Stress at the Workplace
Employees SAD this season?

Did you know that there is a type of depression that's related to seasonal changes in light,
known as seasonal affective disorder (SAD)?

Unfortunately, around this time of the year, seasonal change can threaten happiness, engagement and productivity at work. Did you know that there is a type of depression that's related to seasonal changes in light, known as seasonal affective disorder (SAD)?


Sunlight helps regulate our internal biological clock. When there are changes in the amount of light we get, that clock gets out of balance, and levels of melatonin (a sleep-related hormone) can increase. This hormone may cause symptoms of depression.


SAD can make us feel tired, crave carbohydrates, gain weight, avoid things we normally enjoy or withdraw socially during the fall and winter months.


Diagnosing SAD

Both children and adults can get SAD. However, it usually develops between the ages of 18 and 30. Four out of five people affected by SAD are women. Some evidence suggests that the farther you live from the equator, the more likely you are to develop SAD.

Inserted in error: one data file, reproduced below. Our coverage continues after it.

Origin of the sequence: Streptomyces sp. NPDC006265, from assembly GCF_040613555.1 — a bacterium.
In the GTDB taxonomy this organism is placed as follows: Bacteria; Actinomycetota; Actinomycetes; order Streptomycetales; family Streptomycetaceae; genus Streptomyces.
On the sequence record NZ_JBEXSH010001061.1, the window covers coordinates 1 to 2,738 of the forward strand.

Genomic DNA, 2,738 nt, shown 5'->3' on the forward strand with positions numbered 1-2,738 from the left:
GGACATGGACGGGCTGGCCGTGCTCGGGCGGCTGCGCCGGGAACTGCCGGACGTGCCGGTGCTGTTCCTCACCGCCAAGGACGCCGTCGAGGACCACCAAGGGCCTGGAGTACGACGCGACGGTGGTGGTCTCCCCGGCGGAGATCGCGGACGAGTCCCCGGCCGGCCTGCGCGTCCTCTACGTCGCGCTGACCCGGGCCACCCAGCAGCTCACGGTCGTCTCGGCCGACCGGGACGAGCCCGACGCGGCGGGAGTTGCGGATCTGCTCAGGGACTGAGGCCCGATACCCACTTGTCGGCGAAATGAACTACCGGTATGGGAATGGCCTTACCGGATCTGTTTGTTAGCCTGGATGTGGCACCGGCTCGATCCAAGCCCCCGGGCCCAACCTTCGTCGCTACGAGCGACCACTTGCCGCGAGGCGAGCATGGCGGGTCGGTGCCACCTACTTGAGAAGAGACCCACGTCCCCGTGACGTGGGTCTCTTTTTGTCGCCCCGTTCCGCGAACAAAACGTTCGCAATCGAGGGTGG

Although SAD is typically considered a fall and winter disorder, in a small number of cases, symptoms may be triggered by the longer, brighter days of summer. Some people also experience symptoms during periods of overcast weather, regardless of the season. A diagnosis of SAD is based on your symptoms and history. Symptoms of typical SAD must reoccur at least twice at the same time each year, and then subside for the rest of the year.


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Sources:

Mental Health America, “Seasonal Depression,” (accessed 11/02/2017), available at mentalhealthamerica.net.

National Alliance on Mental Illness (NAMI), “Less Sunlight Means More Blues for Some”, (accessed 11/03/2017), available at nami.org.

Treating SAD


  • Getting more sunlight may make you feel better.
  • It might be helpful to take walks outdoors or be near a window during the daylight hours.
  • If symptoms are particularly bothersome, light therapy may be recommended. This involves using special lighting while indoors. Therapeutic lighting is much more intense than standard lighting and has been shown to decrease levels of melatonin in the brain. A doctor can help decide how long to spend in this lighting and the best time of day to do so. For many people with SAD, light therapy is very effective. However, if it doesn't work, a professional health provider may have other suggestions, including taking medicine for depression. With proper treatment, SAD is manageable.